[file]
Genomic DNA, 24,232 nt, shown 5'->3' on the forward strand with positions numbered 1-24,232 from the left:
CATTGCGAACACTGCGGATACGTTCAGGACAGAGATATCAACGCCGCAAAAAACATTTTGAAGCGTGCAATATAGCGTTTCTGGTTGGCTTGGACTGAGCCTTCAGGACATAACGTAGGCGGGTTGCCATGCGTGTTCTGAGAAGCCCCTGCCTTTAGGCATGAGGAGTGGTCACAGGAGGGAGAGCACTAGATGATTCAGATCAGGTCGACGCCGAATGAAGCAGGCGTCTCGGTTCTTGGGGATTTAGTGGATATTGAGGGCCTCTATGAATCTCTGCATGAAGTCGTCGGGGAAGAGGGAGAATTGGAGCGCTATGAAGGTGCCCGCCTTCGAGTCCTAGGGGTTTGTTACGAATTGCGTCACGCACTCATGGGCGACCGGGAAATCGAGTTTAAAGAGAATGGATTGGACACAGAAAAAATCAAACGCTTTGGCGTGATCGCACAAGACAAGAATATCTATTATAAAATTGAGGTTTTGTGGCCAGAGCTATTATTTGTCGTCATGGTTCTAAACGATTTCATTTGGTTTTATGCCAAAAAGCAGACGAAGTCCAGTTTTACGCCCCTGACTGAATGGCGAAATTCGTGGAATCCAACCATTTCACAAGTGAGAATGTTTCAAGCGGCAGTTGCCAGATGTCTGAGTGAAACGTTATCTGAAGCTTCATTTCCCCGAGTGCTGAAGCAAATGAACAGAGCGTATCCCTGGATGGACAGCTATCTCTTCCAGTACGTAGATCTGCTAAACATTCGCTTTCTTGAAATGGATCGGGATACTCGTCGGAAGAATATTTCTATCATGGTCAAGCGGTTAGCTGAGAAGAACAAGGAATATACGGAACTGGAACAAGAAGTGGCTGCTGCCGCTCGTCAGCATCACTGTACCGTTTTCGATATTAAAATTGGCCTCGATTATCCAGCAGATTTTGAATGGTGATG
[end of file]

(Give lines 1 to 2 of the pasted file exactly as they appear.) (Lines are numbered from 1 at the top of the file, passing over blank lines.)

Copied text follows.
Genomic DNA, 24,232 nt, shown 5'->3' on the forward strand with positions numbered 1-24,232 from the left:
CATTGCGAACACTGCGGATACGTTCAGGACAGAGATATCAACGCCGCAAAAAACATTTTGAAGCGTGCAATATAGCGTTTCTGGTTGGCTTGGACTGAGCCTTCAGGACATAACGTAGGCGGGTTGCCATGCGTGTTCTGAGAAGCCCCTGCCTTTAGGCATGAGGAGTGGTCACAGGAGGGAGAGCACTAGATGATTCAGATCAGGTCGACGCCGAATGAAGCAGGCGTCTCGGTTCTTGGGGATTTAGTGGATATTGAGGGCCTCTATGAATCTCTGCATGAAGTCGTCGGGGAAGAGGGAGAATTGGAGCGCTATGAAGGTGCCCGCCTTCGAGTCCTAGGGGTTTGTTACGAATTGCGTCACGCACTCATGGGCGACCGGGAAATCGAGTTTAAAGAGAATGGATTGGACACAGAAAAAATCAAACGCTTTGGCGTGATCGCACAAGACAAGAATATCTATTATAAAATTGAGGTTTTGTGGCCAGAGCTATTATTTGTCGTCATGGTTCTAAACGATTTCATTTGGTTTTATGCCAAAAAGCAGACGAAGTCCAGTTTTACGCCCCTGACTGAATGGCGAAATTCGTGGAATCCAACCATTTCACAAGTGAGAATGTTTCAAGCGGCAGTTGCCAGATGTCTGAGTGAAACGTTATCTGAAGCTTCATTTCCCCGAGTGCTGAAGCAAATGAACAGAGCGTATCCCTGGATGGACAGCTATCTCTTCCAGTACGTAGATCTGCTAAACATTCGCTTTCTTGAAATGGATCGGGATACTCGTCGGAAGAATATTTCTATCATGGTCAAGCGGTTAGCTGAGAAGAACAAGGAATATACGGAACTGGAACAAGAAGTGGCTGCTGCCGCTCGTCAGCATCACTGTACCGTTTTCGATATTAAAATTGGCCTCGATTATCCAGCAGATTTTGAATGGTGATG